Meet the Transgender Woman Who Now Identifies as a Transracial Filipina

Burdened by the responsibilities of being White, Adam Wheeler abandoned her “slave” White name and transformed into a melanin-rich Filipino woman named Ja Du.

Ja Du is part of a growing community of self-proclaimed transracers — people born one race but they “transition” to another. Unlike Rachel Dolezal and Martina Big, Ja Du is the only transracer to transition from White to Asian.

As a Filipino-American man, I was flattered that a White person would risk their privilege to come down a notch and live life among us commoners, though I’ll admit, I was a bit confused.

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For starters, Filipino isn’t a race, and I’ve never met a Filipino person with the name “Ja Du.” To my knowledge, “Ja” is a Korean surname and “Du” is Chinese. Then again, who really cares about the authenticity of Asian names? If Adam Wheeler can become Ja Du then one day, I shall claim my own White name and become the White man I always dreamed I’d become: McDouglas Formaggio.

In an interview with USA Today, Ja Du explained that her passion for Pinoy culture comes “whenever I’m around [Filipino] music, around the food, I feel like I’m in my own skin.”

Me too, Ja Du! Whenever I eat lechon kawali, watch re-runs of Wowowee, and take extra napkins at Denny’s, I also feel in touch with my Filipino culture! I was immediately attracted to Ja Du’s story, so I contacted her through her public Facebook page “Trans Racialism Support Group.”

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This bustling online community of 96+ users is full of heated debates, engaging social commentary, and witty banter from Ja Du herself. With so much free knowledge being dropped, who needs a degree in ethnic studies when you can get #WOKE with Ja Du?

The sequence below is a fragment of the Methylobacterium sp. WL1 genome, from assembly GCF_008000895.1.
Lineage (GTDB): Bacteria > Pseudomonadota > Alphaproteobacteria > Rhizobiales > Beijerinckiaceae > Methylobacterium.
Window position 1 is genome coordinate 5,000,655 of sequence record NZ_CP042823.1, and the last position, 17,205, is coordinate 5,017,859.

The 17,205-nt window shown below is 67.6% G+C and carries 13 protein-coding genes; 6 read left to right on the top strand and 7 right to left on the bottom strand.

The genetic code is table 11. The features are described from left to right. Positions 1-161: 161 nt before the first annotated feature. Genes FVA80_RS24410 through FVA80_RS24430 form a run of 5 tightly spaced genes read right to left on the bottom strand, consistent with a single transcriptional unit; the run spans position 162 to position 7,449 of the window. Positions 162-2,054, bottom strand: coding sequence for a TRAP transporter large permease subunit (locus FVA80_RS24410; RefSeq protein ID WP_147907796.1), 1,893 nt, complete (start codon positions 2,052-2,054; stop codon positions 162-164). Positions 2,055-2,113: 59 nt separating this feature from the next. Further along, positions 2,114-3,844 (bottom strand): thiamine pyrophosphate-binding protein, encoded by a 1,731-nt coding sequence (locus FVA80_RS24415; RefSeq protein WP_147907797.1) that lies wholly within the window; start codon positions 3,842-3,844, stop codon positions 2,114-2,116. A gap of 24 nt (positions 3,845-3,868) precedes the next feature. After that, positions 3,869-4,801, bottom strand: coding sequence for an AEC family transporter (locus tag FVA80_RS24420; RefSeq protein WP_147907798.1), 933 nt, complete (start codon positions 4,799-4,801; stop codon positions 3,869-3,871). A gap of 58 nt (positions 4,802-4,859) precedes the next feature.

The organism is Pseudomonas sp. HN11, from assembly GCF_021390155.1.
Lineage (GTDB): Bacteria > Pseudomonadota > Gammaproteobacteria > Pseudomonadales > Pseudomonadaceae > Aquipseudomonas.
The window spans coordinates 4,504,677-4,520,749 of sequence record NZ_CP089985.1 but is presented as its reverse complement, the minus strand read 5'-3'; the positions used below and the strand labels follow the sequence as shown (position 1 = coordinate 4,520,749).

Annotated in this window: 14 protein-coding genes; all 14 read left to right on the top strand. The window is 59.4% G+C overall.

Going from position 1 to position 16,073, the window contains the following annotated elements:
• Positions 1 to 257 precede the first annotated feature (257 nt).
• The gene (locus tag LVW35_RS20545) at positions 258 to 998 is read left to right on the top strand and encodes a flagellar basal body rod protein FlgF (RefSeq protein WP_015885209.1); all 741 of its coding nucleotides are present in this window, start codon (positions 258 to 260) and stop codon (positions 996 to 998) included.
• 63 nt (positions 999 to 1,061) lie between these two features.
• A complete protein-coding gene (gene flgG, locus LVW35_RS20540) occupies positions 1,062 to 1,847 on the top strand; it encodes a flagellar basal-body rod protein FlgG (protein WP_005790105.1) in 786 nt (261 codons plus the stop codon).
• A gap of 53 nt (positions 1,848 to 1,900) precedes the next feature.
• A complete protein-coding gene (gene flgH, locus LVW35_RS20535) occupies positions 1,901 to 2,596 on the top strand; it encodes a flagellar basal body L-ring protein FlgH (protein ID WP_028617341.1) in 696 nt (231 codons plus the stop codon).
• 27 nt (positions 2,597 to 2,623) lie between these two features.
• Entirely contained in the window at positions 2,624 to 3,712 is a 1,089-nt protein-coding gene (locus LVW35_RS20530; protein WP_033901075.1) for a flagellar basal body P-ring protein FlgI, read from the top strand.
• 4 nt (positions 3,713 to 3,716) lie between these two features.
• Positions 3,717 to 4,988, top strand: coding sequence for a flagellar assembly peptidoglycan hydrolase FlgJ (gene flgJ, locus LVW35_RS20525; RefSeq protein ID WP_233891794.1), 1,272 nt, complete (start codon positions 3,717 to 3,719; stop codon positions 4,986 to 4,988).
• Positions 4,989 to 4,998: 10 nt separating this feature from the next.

#StayWoke you #Sheeple

I had so many questions I wanted to ask Ja Du, but the first question on my mind was, why Filipino? Why not Korean or Japanese? Was there something about Filipino culture that transformed White Adam into Filipino Ja Du?

“I think things that make no sense to most people make sense to us on an individual level in almost every person, like [that] swelling feeling you get when you listen to dramatic music,” Ja Du was speaking to my soul, and her insight on Filipino identity left a profound impact on my third eye.

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“It’s all sound and vibration but something in it relates to your soul on such a subconscious level that you connect with it and that’s how I feel about the Filipino culture and my relationship with it, it just made sense to me.”

Like Dippin’ Dots and Taco Bell meat, some things in life cannot be explained, and Ja Du embraces her mysterious spiritual connection to Filipino culture. At first, I assumed Ja Du visited the Philippines recently and had a transformative experience over a plate of rice and lechon, but to my surprise, Ja Du never visited the Philippines. Not once. She can hardly name two Filipino food dishes, and she knows nothing about Filipino music. Instead, Ja Du gets her taste of Filipino culture from local events.

“I find looking for food festivals is a good place to start. You will sometimes find a stand or two specializing in Filipino cultured foods, but I think anime conventions are a very good place to experience Asian culture.”

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Now, I know what you’re thinking. Anime isn’t Filipino, it’s a traditional form of Japanese animation! But in the mind of Ja Du, Oriental culture is just a mix of giant robots, anime school girls, rickshaws and wonton soup, so why limit ourselves to one type of Asian when we can be two at the same time?